Facts about Ghana

Beach_with_palms_GhanaGhana is a West African country where Greenwich Meridian goes through and the equator misses by 380 miles. With Accra as its capital city, Ghana has an area of 238,837 sq. km. The country is bordered by Ivory Coast to the west, Togo to the east, Burkina Faso to the north, and Atlantic Ocean to the south.  Ghana is the world’s second largest producer of cocoa beans, after Ivory Coast.

Amazing Facts: Ghanaian Ferdi Ato Aboboe set a world record of 13.6 seconds by running 100 metres backwards. Ghana has one of the largest open air market in West Africa. Located in Kumasi, Kejetia Market stocks everything under the country’s sun. The market provides good treats on Ghanaian local crafts, traditional clothings, beads and sandals, and second hand clothes such as jeans. The market has delicious meat corners and fresh vegetables and fruits. Ghana observes freedom of worship as a constitutional right. Unlike many other countries, there is essentially no conflict between Christians, Muslims and any other minority religions. The schools teach children on the value of respect, love and tolerating other citizens, regardless of their religion. The country is home to Lake Volta, the world’s largest artificial lake by surface area of 3, 275 sq.miles.

Climate: The western Africa country is a tropical country, experiencing hot and dry seasons with a range of rainy season between April and October. The harmattan dry desert wind blows between December and March. The winds lower the humidity and create hot days and cool nights.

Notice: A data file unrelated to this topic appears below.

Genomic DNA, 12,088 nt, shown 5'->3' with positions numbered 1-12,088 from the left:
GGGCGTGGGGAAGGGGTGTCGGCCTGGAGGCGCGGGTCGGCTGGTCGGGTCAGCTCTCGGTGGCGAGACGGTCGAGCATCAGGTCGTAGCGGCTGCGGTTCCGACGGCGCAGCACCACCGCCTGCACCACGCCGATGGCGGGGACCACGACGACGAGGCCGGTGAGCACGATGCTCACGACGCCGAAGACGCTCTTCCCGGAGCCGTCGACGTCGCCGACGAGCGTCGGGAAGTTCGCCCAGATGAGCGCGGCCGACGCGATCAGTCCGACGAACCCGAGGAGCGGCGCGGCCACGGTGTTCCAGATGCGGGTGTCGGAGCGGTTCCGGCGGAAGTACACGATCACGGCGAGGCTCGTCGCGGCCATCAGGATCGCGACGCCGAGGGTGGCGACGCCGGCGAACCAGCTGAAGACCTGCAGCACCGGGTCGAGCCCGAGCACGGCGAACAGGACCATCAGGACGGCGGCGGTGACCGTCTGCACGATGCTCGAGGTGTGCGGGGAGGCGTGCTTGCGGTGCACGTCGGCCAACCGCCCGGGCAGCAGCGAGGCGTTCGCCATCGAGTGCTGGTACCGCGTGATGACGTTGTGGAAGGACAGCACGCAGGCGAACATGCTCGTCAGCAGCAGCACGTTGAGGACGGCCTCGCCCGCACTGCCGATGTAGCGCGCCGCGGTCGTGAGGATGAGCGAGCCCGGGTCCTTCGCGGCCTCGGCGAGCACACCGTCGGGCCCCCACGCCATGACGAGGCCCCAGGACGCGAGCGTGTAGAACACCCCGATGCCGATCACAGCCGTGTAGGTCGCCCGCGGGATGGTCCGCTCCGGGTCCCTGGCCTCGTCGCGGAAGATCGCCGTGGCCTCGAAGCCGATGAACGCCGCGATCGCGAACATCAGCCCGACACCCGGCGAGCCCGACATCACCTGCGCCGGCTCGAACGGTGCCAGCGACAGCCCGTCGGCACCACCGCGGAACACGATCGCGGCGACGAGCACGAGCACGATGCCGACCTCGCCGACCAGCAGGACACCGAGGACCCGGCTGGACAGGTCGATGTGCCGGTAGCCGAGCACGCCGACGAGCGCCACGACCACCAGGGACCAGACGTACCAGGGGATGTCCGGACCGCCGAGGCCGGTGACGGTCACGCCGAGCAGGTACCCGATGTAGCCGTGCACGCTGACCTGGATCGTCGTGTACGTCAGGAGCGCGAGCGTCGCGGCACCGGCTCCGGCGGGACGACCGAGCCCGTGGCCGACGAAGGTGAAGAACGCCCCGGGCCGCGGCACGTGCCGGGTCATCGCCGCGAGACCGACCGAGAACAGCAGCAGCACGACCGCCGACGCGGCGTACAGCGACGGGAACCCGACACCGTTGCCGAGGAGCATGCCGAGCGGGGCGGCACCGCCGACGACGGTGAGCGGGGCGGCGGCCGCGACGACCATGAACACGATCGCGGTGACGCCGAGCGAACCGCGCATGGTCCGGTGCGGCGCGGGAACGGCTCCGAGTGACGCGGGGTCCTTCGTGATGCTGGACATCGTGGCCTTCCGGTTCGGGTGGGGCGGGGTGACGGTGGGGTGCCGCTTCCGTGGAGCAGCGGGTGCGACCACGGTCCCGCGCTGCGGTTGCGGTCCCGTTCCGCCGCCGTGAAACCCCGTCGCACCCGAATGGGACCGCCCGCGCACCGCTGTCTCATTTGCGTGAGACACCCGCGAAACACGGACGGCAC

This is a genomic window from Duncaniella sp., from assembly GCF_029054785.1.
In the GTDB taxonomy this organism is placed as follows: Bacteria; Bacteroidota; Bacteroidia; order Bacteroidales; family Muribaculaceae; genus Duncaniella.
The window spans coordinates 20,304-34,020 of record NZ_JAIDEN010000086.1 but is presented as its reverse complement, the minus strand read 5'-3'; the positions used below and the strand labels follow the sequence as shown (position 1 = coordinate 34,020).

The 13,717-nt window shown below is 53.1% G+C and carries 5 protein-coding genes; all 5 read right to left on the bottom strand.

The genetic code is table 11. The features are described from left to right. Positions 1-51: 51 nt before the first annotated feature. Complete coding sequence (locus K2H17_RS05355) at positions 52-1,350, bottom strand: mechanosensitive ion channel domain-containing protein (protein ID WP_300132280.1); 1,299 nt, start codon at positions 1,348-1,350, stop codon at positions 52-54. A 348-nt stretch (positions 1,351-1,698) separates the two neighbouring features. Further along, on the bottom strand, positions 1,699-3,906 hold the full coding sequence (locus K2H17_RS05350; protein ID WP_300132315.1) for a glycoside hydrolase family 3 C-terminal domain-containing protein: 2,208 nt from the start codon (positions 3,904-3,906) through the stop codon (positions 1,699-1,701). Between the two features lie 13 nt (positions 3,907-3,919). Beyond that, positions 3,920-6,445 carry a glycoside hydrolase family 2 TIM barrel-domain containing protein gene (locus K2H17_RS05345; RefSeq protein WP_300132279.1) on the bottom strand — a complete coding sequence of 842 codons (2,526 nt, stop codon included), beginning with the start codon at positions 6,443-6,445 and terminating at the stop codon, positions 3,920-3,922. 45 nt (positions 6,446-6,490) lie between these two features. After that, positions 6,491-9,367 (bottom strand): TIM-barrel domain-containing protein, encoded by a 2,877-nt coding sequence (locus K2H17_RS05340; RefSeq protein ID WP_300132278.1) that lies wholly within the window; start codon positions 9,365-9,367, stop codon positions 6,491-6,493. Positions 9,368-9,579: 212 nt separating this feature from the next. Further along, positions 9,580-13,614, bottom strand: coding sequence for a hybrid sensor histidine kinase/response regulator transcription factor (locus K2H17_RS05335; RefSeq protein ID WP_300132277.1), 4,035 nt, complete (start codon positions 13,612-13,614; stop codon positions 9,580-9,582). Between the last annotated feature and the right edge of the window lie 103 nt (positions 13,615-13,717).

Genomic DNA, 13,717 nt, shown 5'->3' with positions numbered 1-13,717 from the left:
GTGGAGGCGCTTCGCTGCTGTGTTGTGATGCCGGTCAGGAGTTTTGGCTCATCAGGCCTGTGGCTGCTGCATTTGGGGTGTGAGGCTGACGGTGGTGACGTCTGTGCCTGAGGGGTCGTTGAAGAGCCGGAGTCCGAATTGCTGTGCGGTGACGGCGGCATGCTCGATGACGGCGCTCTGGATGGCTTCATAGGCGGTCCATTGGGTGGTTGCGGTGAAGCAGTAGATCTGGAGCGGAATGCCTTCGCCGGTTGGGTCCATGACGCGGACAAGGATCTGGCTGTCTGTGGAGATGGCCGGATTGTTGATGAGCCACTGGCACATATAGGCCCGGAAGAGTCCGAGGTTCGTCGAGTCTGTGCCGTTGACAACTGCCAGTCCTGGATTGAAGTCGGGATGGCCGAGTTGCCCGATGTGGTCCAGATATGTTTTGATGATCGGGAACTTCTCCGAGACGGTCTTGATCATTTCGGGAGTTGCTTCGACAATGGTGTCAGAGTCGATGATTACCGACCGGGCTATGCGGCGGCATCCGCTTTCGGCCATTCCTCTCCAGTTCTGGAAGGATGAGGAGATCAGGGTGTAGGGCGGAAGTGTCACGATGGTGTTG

Elmina Castle: A fascinating feature in Ghana is the Elmina Castle, one of the oldest European buildings in the sub-Saharan Africa. Elmina Castle was built in 1482 by the Portuguese, and is located on the Atlantic shores. Elmina means gold mines, which comes from the fact that there is plenty of deposits and supply of gold along the Ghana coasts. However, the castle was historically used as the heart of the Trans-Atlantic slave trade, used to store slaves to be ferried to the Americans.

The People and the Culture: Ghana has a diverse culture, with six major ethnic groups totalling to a population of 18 million people. Amazingly, Ghanaians have a surprising elements to their visitors, they completely lack personal boundaries. The citizens get extremely close to each other, hold hands with strangers when talking and engage in constructive conversations. Holding hands in Ghana doesn’t necessarily indicate romantic relationship and extended eye contact might be considered disrespectful. Leisure time is celebrated fully in Ghana with festivals. Panafest and Homowo, making fun of hunger, are the most common festivals in Ghana.

Food: Soup in Ghana is common for any meal. Irresistible groundnut soup and palmut soup are the most common. Common meals in Ghana include delicious fish based meals and Jolof rice. The country has unique sauces and spices. Several restaurants and hotels in the country prepare western equivalents too.

Music: Ghanaian music is focussed on group participation, festivals, and rhythm. The country has different instruments and drums. Dancing is encouraged during playing the music.


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